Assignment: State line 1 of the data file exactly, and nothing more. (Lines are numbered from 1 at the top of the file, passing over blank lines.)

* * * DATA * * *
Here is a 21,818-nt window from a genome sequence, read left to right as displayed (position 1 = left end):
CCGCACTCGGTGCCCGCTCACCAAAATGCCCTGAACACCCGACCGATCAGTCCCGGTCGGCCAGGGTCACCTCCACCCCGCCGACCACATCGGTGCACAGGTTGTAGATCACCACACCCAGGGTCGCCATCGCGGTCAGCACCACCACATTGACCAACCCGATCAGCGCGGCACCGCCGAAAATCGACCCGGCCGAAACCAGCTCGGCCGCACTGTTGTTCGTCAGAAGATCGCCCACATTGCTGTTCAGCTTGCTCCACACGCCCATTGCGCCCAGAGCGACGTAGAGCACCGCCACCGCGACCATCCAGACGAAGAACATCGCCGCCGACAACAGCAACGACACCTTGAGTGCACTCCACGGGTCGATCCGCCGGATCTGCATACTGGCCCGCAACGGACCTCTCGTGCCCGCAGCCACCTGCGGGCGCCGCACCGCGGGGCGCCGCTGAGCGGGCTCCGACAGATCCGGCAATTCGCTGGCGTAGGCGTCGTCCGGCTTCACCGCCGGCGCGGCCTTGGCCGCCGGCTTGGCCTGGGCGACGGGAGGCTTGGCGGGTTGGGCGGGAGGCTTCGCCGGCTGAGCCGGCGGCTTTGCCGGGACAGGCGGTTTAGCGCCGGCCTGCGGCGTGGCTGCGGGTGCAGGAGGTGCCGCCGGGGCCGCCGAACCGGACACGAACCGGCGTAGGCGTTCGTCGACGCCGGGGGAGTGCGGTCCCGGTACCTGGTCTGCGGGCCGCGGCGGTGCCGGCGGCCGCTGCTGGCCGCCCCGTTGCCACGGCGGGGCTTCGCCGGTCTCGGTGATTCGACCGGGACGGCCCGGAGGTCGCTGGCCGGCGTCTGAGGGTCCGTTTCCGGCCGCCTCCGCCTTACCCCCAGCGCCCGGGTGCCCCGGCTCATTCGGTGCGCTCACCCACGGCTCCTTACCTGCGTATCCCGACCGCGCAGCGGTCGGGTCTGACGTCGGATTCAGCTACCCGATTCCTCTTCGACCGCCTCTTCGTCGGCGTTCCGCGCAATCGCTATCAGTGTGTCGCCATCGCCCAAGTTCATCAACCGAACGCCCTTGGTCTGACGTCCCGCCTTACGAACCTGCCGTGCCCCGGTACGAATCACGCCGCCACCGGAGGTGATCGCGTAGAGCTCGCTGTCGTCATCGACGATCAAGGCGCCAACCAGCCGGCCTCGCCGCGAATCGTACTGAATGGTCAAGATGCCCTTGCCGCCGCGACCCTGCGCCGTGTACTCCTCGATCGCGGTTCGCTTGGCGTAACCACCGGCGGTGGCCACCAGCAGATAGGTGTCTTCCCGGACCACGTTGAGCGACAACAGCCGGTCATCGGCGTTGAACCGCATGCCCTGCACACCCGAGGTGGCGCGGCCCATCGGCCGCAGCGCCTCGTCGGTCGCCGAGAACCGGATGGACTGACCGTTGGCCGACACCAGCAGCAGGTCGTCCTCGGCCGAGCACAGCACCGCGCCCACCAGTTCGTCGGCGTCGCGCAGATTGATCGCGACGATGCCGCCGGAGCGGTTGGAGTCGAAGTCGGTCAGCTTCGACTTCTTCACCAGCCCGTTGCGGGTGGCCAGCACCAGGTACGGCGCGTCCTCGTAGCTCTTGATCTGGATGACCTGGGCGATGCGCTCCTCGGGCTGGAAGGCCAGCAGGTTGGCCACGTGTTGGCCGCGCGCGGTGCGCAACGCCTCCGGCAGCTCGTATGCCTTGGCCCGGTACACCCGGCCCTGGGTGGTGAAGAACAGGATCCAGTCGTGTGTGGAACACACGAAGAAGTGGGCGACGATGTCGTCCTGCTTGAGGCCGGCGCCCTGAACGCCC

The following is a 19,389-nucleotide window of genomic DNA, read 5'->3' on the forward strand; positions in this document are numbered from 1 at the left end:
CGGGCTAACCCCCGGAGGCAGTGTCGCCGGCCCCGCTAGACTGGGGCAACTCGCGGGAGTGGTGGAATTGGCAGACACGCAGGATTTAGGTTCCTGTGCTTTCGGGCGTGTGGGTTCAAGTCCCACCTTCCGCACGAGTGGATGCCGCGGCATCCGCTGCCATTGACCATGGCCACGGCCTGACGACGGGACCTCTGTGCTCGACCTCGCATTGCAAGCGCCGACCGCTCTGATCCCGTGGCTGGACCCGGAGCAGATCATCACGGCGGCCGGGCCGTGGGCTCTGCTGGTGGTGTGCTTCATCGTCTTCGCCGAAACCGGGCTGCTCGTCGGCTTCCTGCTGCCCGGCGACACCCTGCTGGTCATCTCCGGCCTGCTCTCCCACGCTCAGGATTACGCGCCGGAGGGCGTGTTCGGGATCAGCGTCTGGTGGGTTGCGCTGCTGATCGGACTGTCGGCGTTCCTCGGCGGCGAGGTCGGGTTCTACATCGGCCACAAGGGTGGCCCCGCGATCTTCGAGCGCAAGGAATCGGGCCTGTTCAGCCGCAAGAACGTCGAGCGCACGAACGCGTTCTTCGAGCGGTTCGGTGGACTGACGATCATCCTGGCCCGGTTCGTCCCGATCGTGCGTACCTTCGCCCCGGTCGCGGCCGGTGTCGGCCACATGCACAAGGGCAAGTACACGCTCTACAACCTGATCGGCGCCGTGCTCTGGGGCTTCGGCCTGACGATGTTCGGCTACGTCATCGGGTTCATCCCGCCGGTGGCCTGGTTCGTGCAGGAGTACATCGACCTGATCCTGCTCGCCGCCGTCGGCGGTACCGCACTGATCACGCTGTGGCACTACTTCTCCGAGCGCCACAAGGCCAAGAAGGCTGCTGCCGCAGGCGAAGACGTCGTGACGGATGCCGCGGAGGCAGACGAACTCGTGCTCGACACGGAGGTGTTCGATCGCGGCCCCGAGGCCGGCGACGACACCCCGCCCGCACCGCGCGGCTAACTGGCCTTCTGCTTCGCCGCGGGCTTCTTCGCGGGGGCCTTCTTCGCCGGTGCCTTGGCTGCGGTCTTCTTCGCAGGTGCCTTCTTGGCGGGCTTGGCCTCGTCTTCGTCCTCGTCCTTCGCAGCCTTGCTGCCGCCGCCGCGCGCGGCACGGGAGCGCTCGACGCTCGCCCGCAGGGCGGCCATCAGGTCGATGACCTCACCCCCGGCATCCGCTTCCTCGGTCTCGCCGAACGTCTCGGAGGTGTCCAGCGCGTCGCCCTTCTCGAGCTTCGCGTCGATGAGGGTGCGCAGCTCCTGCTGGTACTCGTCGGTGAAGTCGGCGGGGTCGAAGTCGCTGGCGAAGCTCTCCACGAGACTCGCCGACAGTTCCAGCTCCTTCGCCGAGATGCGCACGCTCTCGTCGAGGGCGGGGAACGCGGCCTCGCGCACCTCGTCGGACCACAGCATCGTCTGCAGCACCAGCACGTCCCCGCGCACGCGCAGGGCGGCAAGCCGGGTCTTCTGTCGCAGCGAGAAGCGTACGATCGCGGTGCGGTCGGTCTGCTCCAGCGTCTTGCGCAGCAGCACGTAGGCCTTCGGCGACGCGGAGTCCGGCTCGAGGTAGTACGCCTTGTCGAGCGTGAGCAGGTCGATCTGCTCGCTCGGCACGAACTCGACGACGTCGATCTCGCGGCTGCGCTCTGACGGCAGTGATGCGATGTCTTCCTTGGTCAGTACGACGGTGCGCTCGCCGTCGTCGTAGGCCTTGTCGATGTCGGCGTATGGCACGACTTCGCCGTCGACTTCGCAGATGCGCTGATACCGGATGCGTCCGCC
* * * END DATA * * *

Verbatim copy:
Here is a 21,818-nt window from a genome sequence, read left to right as displayed (position 1 = left end):